12 July, 2012

An (old) interview with Warren Ewens

  • WE: Of course there is a strong possibility that the neutral theory is assumed not because it is appropriate but because the math of that theory is so very simple compared to the math applying for any selective theory.
  • AP: Can I follow that up? Do you think that that has lead to models of phylogenetic change that is not very well supported by the evidence?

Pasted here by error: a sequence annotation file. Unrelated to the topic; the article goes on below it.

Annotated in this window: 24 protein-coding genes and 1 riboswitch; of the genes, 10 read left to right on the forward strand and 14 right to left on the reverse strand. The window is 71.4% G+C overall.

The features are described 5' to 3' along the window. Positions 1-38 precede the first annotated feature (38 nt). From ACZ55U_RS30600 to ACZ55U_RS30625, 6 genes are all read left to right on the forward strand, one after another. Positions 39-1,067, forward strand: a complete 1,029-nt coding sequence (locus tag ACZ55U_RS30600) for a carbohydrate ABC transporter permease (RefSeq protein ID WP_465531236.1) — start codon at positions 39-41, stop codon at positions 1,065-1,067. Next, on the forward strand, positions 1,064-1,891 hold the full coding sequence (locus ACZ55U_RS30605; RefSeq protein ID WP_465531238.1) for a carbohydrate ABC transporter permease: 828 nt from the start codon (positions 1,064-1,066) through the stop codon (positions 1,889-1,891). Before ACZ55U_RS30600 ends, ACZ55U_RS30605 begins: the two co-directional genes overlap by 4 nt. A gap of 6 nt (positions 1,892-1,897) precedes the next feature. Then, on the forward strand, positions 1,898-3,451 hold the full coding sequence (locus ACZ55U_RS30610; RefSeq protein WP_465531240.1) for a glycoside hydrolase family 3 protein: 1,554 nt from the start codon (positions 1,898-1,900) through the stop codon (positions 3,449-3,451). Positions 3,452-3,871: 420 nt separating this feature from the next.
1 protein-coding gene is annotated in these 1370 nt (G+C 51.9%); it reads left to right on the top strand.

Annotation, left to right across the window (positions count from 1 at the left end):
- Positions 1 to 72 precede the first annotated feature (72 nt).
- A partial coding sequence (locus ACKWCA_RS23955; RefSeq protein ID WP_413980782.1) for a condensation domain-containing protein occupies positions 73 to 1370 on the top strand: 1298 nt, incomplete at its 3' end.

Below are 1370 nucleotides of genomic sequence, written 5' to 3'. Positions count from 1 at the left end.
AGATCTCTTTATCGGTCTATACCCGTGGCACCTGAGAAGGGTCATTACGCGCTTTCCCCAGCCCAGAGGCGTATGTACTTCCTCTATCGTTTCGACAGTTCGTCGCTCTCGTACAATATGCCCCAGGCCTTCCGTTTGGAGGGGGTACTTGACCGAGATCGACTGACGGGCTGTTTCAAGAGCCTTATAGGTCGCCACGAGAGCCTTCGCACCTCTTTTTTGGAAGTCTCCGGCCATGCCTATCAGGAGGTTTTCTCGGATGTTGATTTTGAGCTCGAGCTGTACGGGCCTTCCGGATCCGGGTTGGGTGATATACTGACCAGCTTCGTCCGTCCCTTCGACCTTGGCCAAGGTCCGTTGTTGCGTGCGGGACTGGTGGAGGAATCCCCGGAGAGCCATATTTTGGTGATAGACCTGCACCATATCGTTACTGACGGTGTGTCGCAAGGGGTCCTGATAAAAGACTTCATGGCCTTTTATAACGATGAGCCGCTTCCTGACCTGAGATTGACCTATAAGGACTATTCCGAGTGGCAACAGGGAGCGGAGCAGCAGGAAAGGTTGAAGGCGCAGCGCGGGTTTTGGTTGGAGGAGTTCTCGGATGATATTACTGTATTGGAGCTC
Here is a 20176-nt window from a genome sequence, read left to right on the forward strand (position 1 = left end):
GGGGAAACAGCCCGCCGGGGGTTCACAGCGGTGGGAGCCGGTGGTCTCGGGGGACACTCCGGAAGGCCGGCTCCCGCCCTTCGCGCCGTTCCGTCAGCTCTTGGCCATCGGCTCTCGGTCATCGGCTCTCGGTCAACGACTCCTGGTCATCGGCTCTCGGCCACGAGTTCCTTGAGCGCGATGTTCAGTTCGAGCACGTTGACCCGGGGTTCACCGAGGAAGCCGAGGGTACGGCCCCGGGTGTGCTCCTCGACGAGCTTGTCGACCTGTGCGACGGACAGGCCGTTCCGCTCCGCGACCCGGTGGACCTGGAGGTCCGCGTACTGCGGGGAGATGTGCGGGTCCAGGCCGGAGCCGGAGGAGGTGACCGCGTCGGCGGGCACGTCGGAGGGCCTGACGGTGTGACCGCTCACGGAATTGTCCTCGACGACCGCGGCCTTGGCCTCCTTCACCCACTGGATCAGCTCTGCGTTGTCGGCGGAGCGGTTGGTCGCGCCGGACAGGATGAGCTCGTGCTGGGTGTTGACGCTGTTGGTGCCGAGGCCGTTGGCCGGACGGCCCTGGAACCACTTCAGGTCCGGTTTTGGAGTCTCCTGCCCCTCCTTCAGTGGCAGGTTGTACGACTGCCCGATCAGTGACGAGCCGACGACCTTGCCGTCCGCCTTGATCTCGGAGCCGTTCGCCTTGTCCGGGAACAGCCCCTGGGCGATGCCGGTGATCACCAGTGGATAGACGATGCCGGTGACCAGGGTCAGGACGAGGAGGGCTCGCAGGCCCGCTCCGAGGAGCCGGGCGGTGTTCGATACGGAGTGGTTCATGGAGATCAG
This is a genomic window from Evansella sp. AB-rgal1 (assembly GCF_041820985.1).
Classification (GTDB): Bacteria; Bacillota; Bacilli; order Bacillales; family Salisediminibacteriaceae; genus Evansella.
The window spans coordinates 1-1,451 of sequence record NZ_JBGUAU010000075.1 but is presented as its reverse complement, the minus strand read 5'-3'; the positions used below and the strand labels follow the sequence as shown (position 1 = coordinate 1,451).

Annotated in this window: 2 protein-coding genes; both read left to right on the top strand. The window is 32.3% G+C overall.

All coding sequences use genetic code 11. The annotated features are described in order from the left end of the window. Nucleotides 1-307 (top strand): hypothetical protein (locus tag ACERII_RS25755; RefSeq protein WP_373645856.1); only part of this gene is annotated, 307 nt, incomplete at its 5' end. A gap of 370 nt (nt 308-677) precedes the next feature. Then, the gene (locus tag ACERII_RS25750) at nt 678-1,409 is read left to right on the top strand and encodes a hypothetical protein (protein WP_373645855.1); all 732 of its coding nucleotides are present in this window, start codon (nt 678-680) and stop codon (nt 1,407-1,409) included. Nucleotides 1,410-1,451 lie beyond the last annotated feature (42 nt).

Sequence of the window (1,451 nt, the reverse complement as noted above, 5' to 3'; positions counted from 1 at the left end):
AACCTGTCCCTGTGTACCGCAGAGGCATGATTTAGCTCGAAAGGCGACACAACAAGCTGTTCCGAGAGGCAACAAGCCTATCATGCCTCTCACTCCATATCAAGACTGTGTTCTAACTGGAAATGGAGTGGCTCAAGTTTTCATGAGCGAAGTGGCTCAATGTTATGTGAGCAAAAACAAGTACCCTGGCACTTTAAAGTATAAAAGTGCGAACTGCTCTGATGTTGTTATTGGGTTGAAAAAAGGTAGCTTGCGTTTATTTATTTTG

• WE: I think that that is quite possible. However, here we enter into another question. In mathematical population genetics theory you know from the very start that you are making big simplifying assumptions. You are in a very different position from a physicist, who might believe that his mathematical models describe reality exactly. No sensible population geneticist would make any claim along those lines. He or she is forced to simplify, because reality is so complicated that you don’t know it in any detail, and even if you did know it and used math describing it faithfully, the analysis would be impossible to carry through. So simplification is unavoidable. I do not know whether the use of the neutral theory is too much of a simplification and has lead us to incorrect and distorted views about the true evolutionary tree, it’s shape and dimensions, but I suspect that there has been quite a significant distortion.